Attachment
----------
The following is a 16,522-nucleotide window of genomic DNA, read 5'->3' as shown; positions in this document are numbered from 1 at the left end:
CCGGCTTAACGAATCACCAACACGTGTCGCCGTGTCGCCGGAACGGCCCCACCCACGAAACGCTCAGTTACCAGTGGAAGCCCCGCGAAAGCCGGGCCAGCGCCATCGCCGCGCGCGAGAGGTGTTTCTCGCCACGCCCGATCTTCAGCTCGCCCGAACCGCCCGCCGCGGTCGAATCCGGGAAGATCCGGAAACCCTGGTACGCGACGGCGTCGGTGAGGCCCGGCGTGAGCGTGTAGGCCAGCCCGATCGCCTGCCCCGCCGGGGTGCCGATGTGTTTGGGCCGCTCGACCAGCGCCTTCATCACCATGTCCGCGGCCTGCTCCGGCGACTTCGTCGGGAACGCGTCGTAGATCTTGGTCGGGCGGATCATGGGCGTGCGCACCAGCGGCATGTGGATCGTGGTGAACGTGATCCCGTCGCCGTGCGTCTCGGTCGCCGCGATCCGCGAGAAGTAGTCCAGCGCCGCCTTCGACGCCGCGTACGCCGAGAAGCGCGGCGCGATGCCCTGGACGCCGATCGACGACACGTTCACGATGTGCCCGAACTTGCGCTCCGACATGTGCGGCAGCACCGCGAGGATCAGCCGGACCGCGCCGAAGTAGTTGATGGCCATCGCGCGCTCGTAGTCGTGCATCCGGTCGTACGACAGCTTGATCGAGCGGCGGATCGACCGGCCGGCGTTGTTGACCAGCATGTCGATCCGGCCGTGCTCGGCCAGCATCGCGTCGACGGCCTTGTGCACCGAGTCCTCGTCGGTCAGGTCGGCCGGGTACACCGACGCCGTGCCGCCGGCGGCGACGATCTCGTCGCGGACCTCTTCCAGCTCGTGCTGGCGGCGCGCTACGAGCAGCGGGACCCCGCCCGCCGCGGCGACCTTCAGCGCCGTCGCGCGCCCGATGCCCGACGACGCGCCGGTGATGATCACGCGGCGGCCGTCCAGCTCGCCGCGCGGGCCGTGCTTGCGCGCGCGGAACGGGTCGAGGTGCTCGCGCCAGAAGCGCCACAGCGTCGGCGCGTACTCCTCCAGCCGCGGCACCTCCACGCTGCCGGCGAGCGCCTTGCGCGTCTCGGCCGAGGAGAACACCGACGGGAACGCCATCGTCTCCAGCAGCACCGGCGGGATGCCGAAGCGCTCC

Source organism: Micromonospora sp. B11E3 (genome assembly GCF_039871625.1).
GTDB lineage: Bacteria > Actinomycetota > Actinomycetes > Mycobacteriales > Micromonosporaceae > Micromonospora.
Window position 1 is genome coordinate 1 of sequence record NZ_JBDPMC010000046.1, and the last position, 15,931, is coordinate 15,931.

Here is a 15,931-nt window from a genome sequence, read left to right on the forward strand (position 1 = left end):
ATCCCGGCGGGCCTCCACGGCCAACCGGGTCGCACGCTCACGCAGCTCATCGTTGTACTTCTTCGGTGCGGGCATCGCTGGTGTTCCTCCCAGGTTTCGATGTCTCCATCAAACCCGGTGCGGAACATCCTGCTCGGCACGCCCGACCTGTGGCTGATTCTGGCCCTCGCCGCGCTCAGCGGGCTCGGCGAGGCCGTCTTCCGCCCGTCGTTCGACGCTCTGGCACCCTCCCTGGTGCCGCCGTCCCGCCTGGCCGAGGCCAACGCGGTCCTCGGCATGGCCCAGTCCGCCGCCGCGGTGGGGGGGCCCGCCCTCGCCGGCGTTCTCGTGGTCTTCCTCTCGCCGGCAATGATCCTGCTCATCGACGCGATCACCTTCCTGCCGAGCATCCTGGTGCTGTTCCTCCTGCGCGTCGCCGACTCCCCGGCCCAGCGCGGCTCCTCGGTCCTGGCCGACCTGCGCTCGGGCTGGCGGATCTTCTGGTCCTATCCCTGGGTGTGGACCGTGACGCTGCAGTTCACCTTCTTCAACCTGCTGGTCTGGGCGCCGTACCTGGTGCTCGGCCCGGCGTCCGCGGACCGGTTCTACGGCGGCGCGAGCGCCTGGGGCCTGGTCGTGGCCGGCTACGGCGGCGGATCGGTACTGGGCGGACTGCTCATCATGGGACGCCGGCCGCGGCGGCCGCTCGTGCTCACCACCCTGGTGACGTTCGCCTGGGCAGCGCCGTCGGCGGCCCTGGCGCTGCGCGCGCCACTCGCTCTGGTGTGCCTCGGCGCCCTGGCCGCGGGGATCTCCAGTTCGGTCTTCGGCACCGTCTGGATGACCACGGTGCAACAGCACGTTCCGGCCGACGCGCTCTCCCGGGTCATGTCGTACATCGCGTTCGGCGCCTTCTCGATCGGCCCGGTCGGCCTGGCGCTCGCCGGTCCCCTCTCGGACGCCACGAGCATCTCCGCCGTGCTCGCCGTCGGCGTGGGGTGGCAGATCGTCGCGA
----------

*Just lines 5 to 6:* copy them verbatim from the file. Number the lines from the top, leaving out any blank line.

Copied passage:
Window position 1 is genome coordinate 1 of sequence record NZ_JBDPMC010000046.1, and the last position, 15,931, is coordinate 15,931.

Here is a 15,931-nt window from a genome sequence, read left to right on the forward strand (position 1 = left end):